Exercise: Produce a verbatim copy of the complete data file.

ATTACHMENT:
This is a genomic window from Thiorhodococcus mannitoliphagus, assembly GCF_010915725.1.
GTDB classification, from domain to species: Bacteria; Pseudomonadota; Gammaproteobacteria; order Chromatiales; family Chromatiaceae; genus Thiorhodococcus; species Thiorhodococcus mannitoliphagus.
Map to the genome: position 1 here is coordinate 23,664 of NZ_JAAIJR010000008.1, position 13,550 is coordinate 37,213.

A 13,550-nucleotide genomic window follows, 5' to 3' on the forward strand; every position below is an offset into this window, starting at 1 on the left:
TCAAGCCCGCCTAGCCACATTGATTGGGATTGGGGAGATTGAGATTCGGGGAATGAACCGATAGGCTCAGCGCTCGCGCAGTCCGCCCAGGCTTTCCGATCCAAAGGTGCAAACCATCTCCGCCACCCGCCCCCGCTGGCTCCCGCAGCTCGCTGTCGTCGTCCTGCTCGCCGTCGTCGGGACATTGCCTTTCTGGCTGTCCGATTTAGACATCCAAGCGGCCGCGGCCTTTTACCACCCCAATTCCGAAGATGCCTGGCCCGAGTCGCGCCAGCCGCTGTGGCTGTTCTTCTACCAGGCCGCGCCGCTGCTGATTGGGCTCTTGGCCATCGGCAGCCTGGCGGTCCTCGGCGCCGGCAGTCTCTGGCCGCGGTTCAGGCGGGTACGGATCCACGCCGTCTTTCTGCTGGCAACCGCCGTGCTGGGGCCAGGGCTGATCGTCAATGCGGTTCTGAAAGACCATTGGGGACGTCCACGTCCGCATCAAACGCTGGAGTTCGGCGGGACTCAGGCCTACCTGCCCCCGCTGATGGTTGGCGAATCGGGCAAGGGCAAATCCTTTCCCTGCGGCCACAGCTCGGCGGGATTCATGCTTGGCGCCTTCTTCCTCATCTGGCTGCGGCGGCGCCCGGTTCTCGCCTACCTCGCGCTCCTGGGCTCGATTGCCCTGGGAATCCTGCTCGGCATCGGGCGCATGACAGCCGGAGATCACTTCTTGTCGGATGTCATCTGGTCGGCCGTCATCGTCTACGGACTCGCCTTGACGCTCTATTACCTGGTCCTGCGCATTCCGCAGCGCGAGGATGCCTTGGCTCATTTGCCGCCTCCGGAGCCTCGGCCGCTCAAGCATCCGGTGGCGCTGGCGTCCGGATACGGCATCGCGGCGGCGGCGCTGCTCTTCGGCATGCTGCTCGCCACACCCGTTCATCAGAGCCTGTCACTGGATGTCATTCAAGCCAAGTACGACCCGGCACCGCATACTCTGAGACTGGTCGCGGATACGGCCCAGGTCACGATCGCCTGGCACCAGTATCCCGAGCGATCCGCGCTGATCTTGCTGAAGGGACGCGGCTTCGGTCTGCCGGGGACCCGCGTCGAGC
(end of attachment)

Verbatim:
This is a genomic window from Thiorhodococcus mannitoliphagus, assembly GCF_010915725.1.
GTDB classification, from domain to species: Bacteria; Pseudomonadota; Gammaproteobacteria; order Chromatiales; family Chromatiaceae; genus Thiorhodococcus; species Thiorhodococcus mannitoliphagus.
Map to the genome: position 1 here is coordinate 23,664 of NZ_JAAIJR010000008.1, position 13,550 is coordinate 37,213.

A 13,550-nucleotide genomic window follows, 5' to 3' on the forward strand; every position below is an offset into this window, starting at 1 on the left:
TCAAGCCCGCCTAGCCACATTGATTGGGATTGGGGAGATTGAGATTCGGGGAATGAACCGATAGGCTCAGCGCTCGCGCAGTCCGCCCAGGCTTTCCGATCCAAAGGTGCAAACCATCTCCGCCACCCGCCCCCGCTGGCTCCCGCAGCTCGCTGTCGTCGTCCTGCTCGCCGTCGTCGGGACATTGCCTTTCTGGCTGTCCGATTTAGACATCCAAGCGGCCGCGGCCTTTTACCACCCCAATTCCGAAGATGCCTGGCCCGAGTCGCGCCAGCCGCTGTGGCTGTTCTTCTACCAGGCCGCGCCGCTGCTGATTGGGCTCTTGGCCATCGGCAGCCTGGCGGTCCTCGGCGCCGGCAGTCTCTGGCCGCGGTTCAGGCGGGTACGGATCCACGCCGTCTTTCTGCTGGCAACCGCCGTGCTGGGGCCAGGGCTGATCGTCAATGCGGTTCTGAAAGACCATTGGGGACGTCCACGTCCGCATCAAACGCTGGAGTTCGGCGGGACTCAGGCCTACCTGCCCCCGCTGATGGTTGGCGAATCGGGCAAGGGCAAATCCTTTCCCTGCGGCCACAGCTCGGCGGGATTCATGCTTGGCGCCTTCTTCCTCATCTGGCTGCGGCGGCGCCCGGTTCTCGCCTACCTCGCGCTCCTGGGCTCGATTGCCCTGGGAATCCTGCTCGGCATCGGGCGCATGACAGCCGGAGATCACTTCTTGTCGGATGTCATCTGGTCGGCCGTCATCGTCTACGGACTCGCCTTGACGCTCTATTACCTGGTCCTGCGCATTCCGCAGCGCGAGGATGCCTTGGCTCATTTGCCGCCTCCGGAGCCTCGGCCGCTCAAGCATCCGGTGGCGCTGGCGTCCGGATACGGCATCGCGGCGGCGGCGCTGCTCTTCGGCATGCTGCTCGCCACACCCGTTCATCAGAGCCTGTCACTGGATGTCATTCAAGCCAAGTACGACCCGGCACCGCATACTCTGAGACTGGTCGCGGATACGGCCCAGGTCACGATCGCCTGGCACCAGTATCCCGAGCGATCCGCGCTGATCTTGCTGAAGGGACGCGGCTTCGGTCTGCCGGGGACCCGCGTCGAGC